What the above drama from the play depict, becomes evident if you divide the globe vertically into the night and day half, and horizontally into the halves of the northern and southern hemispheres, allowing for the slightly skewed declination of the ecliptic. Antigonus is right at the division between the night half and the day half. Ursa Major (the Great Bear) is on dry land (the northern hemisphere) and Argo Navis, the Ship, is near shore, since Argo Navis is located near the beginning of the southern hemisphere. Argo Navis is particularly appropriate in connection with a shipwreck since it appears to have no bow and in the poem by Aratos is depicted as near shore:

"Stern forward Argo by the Great Dog's tail Is drawn; for hers is not a usual course, But backward turned she comes, as vessels do When sailors have transposed the crooked stern On entering harbor; all the ship is reverse, And gliding backward on the beach it grounds."

The Winter's Tale then, is related to The Merry Wives of Windsor by virtue of being it opposite. And The Winter's Tale is related to Cymbeline because Cymbeline deals with the final part of the story where the soul re-emerges from the material world. Thus Cymbeline is also the direct opposite of the first tragedy Troilus and Cressida. The other Comedies and Tragedies are related in exactly this same way. Comedy 1 is related to comedy 12 as its opposite. Comedy 2 is related to comedy 11 as its opposite, Comedy 3 is related to comedy 10 as its opposite, and so on, and there is a corresponding design in the Tragedies.

The Merry Wives of Windsor is paralleled by Troilus and Cressida, which, dealing with the siege of Troy also deals with the fall of souls. Of the great Neoplatonic philosopher, Proclus, Thomas Taylor, adept in this area of knowledge, says that the eulogium given by Ammonius Hermeas,

"'that Proclus possessed the power of unfolding the opinions of the ancients, and a scientific judgment of the nature of things, in the highest perfection possible to humanity,' will be immediately assented by every one, who is an adept in the writing of this incomparable man".

Almost casually, in the second part of his essay on the Republic, Proclus gave the key to the meaning of the Iliad in the broadest sense, and an interpretation of the myth of the Trojan War. Proclus says

"The myths want to indicate, I believe, through Helen, the whole of that beauty that has to do with the sphere in which things come to be and pass away and that is the product of the demiurge. It is over this beauty that eternal war rages among souls, until the more intellectual are victorious over the less rational forms of life and return hence to the place from which they came."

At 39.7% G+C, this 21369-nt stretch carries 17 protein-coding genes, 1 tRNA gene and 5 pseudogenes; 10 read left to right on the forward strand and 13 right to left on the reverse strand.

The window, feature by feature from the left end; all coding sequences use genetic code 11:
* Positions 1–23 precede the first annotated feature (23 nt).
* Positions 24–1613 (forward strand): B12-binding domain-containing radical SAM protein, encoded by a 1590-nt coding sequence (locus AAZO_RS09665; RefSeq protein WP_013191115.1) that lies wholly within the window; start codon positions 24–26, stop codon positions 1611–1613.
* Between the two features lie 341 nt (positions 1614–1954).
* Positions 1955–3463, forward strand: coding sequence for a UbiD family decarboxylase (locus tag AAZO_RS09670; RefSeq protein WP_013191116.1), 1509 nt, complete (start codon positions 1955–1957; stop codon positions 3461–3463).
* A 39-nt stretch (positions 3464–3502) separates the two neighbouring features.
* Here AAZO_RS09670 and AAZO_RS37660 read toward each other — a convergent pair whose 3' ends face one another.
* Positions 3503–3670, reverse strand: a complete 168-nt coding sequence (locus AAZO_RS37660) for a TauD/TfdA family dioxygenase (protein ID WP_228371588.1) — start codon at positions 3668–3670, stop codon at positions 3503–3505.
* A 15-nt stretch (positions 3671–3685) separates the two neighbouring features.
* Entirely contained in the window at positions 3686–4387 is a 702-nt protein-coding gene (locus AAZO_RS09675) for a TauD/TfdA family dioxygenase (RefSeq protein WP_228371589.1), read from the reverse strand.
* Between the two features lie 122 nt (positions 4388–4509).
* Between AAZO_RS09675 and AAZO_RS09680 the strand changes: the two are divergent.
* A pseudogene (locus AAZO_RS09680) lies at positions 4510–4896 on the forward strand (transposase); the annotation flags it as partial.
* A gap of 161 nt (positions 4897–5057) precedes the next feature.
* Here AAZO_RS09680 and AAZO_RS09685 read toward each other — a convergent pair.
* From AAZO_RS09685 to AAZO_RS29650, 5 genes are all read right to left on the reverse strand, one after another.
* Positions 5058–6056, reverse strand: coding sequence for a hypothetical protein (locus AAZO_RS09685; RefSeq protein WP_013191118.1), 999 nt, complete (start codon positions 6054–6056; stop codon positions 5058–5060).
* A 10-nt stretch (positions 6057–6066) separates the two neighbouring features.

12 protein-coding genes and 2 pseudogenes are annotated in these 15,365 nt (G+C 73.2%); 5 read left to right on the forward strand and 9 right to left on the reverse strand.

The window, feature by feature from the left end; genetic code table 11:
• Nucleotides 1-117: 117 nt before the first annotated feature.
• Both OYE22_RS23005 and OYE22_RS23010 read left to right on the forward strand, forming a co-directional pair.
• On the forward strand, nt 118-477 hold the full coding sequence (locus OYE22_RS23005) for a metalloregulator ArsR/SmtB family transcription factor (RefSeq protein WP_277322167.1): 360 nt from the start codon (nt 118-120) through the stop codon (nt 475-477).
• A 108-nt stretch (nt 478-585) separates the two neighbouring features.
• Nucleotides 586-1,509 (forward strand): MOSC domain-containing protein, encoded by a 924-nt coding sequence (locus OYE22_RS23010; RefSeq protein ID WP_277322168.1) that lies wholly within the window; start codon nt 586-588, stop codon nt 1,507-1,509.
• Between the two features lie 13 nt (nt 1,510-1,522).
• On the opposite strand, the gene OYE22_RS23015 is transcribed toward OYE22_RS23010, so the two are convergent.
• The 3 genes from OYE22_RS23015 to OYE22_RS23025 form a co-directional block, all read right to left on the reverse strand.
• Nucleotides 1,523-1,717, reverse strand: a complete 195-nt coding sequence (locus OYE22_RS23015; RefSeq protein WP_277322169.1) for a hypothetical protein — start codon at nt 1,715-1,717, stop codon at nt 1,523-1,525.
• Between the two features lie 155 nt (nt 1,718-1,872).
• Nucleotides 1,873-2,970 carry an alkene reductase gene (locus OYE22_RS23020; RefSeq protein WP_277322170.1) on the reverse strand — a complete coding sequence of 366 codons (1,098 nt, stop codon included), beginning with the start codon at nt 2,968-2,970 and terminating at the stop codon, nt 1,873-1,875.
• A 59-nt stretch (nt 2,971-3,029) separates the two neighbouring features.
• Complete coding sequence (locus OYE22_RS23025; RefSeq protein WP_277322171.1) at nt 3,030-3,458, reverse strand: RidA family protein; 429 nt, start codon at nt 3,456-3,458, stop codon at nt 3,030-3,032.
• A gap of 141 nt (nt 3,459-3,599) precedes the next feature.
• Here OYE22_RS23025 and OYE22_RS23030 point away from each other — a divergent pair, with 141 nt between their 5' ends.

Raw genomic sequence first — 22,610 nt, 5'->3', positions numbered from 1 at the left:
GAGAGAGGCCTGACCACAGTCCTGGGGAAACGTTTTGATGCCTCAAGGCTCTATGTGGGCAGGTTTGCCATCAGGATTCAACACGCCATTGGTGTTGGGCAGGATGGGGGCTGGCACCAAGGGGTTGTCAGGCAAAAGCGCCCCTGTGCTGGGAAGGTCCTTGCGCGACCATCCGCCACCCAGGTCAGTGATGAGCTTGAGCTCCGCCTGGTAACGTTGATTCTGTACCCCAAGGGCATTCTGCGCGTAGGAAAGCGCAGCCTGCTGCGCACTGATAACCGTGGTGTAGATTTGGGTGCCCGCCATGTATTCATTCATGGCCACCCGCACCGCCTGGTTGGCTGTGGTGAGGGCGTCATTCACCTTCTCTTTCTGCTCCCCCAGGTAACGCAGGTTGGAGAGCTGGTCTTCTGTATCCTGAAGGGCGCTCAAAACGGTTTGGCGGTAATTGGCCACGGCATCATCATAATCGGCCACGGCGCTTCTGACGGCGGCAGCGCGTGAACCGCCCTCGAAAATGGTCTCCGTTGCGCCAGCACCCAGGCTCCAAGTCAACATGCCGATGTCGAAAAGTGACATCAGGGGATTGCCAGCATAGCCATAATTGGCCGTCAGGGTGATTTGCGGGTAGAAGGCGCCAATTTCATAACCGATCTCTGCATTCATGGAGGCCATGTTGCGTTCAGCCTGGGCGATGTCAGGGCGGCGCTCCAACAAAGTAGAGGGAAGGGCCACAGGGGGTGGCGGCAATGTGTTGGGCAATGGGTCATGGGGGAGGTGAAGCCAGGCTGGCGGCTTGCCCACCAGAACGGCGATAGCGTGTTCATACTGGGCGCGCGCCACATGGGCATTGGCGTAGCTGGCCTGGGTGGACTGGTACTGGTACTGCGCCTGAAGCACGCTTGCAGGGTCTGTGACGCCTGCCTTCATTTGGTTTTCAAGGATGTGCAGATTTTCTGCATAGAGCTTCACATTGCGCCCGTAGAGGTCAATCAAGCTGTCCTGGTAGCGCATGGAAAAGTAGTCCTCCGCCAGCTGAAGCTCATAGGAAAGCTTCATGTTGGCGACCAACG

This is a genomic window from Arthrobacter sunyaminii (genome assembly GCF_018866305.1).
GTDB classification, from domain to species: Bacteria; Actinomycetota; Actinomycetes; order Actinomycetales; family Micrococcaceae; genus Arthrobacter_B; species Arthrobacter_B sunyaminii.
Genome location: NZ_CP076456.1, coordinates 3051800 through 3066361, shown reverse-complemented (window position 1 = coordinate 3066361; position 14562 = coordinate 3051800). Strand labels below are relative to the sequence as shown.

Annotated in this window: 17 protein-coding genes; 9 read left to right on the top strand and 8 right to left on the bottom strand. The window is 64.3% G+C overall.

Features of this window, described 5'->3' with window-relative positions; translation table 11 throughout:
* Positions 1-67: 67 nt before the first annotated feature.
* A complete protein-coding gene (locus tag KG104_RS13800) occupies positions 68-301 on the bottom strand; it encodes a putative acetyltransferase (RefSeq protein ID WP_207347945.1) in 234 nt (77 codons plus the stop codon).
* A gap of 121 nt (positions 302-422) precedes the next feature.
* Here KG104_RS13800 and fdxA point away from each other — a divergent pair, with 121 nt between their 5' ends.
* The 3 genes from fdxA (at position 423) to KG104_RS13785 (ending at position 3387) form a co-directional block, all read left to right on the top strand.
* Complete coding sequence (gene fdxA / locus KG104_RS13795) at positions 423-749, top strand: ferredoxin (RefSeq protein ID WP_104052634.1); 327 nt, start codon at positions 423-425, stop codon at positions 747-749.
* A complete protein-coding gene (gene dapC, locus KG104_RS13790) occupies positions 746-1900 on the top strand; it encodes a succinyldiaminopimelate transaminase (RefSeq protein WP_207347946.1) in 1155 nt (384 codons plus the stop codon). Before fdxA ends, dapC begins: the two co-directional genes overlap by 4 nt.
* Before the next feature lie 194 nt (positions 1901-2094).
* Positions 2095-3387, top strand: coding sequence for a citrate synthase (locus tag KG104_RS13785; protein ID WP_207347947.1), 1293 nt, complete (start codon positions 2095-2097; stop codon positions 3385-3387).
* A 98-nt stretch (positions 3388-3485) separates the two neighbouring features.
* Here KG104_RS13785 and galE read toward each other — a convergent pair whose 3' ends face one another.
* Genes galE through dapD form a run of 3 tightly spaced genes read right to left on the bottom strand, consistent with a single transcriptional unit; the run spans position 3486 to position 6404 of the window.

The explanation of Proclus has an evident similarity with the myth of the divine child Dionysos, which was presented in The Mysteries of Eleusis. This myth tells how the titans, gathering the substances of space, formed them into a great mirror. Dionysos, looking into the mirror reached his infant hands out toward the beautiful being he saw before him. But the titans moved the mirror further and further away, luring Dionysos away from his heavenly home. Then they fell upon the infant god and torn him into pieces and began to devour him. At this point, Zeus, looking down with his all seeing eye, saw what was taking place. In his anger, Zeus hurled great bolts of lightning at the titans, nor did his wrath subside until only ashes remained of their bodies. From the ashes of the titans arose the race of man, mixed with the portion of the divine Dionysos within them, along with the elements of the titans. Plutarch, in his treatise, On The Eating of Flesh, tells us that the whole story of Dionysos being torn into pieces by the titans, and the subsequent destruction of the titans by Jupiter, was, "A sacred narrative concerning reincarnation." That is, it was given in the form of a sacred discourse explaining the dramatic presentation at Agra, and signified the descent of souls into matters. There is also an obvious similarity here with the stories of the fallen angels who were also lured by beauty to their fall.

In the Histories, Bacon again improved on Homer's design. In The Cave of The Nymphs, Porphyry commented on the following 11 lines from the Odyssey:

At the head of the harbor is a slender-leaved olive and nearby it a lovely and murky cave sacred to the mymphs called Naiads. Within are kraters and amphoras of stone, where bees lay up stores of honey. Inside, too, are massive stone looms and there the nymphs weave sea-purple cloth, a wonder to see. The water flows unceasingly. The cave has two gates, the one from the north, a path for men to descend, while the other, toward the south, is divine. Men do not enter by this one, but it is rather a path for immortals.